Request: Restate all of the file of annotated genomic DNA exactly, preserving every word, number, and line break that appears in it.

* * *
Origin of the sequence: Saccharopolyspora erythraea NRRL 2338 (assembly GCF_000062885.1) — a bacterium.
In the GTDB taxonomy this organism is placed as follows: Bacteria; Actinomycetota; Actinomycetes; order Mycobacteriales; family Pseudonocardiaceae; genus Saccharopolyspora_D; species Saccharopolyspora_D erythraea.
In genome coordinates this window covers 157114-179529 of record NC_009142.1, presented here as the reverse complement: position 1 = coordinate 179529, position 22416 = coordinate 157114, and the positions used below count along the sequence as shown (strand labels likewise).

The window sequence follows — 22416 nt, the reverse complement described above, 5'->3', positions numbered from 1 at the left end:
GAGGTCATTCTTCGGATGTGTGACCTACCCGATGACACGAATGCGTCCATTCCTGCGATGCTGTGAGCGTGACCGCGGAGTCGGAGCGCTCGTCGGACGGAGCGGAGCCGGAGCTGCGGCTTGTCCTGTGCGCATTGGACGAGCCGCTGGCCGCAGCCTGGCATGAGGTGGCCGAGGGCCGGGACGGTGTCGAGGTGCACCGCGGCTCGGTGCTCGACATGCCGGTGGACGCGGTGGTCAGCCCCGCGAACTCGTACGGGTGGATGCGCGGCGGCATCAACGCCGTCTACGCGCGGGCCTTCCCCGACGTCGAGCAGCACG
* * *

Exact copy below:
Origin of the sequence: Saccharopolyspora erythraea NRRL 2338 (assembly GCF_000062885.1) — a bacterium.
In the GTDB taxonomy this organism is placed as follows: Bacteria; Actinomycetota; Actinomycetes; order Mycobacteriales; family Pseudonocardiaceae; genus Saccharopolyspora_D; species Saccharopolyspora_D erythraea.
In genome coordinates this window covers 157114-179529 of record NC_009142.1, presented here as the reverse complement: position 1 = coordinate 179529, position 22416 = coordinate 157114, and the positions used below count along the sequence as shown (strand labels likewise).

The window sequence follows — 22416 nt, the reverse complement described above, 5'->3', positions numbered from 1 at the left end:
GAGGTCATTCTTCGGATGTGTGACCTACCCGATGACACGAATGCGTCCATTCCTGCGATGCTGTGAGCGTGACCGCGGAGTCGGAGCGCTCGTCGGACGGAGCGGAGCCGGAGCTGCGGCTTGTCCTGTGCGCATTGGACGAGCCGCTGGCCGCAGCCTGGCATGAGGTGGCCGAGGGCCGGGACGGTGTCGAGGTGCACCGCGGCTCGGTGCTCGACATGCCGGTGGACGCGGTGGTCAGCCCCGCGAACTCGTACGGGTGGATGCGCGGCGGCATCAACGCCGTCTACGCGCGGGCCTTCCCCGACGTCGAGCAGCACG